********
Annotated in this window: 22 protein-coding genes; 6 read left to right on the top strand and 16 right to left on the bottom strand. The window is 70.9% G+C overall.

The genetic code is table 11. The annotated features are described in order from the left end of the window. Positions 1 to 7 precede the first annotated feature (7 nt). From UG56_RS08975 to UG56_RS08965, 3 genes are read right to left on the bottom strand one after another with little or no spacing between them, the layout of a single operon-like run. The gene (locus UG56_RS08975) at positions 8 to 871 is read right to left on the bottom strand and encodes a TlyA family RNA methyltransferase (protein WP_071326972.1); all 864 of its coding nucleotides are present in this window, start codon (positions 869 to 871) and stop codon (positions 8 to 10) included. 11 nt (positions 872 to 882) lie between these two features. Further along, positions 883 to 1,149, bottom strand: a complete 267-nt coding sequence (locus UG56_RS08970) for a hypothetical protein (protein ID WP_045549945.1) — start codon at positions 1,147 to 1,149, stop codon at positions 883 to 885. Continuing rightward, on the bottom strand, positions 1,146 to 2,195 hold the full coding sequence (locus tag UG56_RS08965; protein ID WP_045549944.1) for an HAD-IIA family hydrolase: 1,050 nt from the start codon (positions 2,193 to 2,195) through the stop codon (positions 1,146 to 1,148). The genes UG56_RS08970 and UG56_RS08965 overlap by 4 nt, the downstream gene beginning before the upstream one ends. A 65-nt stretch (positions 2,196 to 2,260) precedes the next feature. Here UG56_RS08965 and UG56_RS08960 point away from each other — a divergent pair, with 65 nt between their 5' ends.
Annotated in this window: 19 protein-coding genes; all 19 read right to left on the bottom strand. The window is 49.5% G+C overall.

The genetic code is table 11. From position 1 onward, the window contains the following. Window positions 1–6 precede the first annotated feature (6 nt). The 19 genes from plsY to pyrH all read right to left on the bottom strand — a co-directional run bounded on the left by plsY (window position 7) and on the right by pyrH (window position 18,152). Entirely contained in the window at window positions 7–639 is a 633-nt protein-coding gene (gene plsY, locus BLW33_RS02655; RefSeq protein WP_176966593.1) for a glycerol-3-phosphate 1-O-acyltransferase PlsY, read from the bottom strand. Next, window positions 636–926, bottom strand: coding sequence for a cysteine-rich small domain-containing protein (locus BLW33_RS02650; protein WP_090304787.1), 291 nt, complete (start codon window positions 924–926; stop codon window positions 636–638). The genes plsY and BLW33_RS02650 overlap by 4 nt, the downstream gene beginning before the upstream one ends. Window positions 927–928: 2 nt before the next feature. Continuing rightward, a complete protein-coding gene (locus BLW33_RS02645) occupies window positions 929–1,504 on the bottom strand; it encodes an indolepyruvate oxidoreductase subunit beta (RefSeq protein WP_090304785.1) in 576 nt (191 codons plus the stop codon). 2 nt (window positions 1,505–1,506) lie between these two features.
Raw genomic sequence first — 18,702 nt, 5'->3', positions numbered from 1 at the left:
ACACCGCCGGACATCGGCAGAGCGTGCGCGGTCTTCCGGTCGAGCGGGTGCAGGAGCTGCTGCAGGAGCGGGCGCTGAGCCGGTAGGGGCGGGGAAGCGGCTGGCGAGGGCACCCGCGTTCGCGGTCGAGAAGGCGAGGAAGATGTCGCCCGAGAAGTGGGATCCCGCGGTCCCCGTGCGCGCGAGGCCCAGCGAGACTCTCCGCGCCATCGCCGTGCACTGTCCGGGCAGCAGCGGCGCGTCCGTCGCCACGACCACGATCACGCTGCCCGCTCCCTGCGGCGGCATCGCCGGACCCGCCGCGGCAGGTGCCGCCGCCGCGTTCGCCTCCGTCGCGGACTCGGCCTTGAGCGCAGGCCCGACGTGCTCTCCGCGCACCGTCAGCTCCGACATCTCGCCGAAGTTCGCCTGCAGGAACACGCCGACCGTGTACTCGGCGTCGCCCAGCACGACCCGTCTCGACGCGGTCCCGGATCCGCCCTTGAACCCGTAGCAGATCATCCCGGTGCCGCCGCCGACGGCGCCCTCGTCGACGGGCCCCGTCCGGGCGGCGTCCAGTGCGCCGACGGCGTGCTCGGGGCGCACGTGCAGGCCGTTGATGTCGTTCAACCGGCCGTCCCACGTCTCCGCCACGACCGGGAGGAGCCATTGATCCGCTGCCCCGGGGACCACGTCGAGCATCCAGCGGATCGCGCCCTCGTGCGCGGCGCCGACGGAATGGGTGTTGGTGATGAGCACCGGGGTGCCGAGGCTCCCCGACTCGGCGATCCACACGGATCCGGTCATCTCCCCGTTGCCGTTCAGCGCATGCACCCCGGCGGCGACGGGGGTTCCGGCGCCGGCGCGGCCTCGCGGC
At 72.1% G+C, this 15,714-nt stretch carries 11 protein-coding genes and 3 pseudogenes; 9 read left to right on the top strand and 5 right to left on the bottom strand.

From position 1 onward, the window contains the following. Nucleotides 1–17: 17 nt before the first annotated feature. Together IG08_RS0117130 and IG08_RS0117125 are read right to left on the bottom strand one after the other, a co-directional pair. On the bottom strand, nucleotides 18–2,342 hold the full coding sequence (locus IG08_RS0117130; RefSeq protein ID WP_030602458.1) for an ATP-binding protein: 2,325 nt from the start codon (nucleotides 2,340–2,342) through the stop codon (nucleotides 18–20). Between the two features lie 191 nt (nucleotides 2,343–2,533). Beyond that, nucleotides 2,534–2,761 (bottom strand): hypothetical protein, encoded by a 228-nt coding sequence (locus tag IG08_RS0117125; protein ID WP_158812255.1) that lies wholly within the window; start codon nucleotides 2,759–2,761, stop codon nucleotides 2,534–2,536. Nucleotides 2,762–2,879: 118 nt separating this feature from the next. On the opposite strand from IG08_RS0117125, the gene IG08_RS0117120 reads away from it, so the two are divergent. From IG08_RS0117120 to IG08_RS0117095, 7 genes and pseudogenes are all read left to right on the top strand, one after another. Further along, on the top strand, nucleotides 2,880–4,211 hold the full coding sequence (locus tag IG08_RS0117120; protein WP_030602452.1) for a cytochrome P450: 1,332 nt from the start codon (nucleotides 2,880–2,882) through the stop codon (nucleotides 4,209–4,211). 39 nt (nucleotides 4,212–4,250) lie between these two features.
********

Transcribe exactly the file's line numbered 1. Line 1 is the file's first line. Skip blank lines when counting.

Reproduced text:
Annotated in this window: 22 protein-coding genes; 6 read left to right on the top strand and 16 right to left on the bottom strand. The window is 70.9% G+C overall.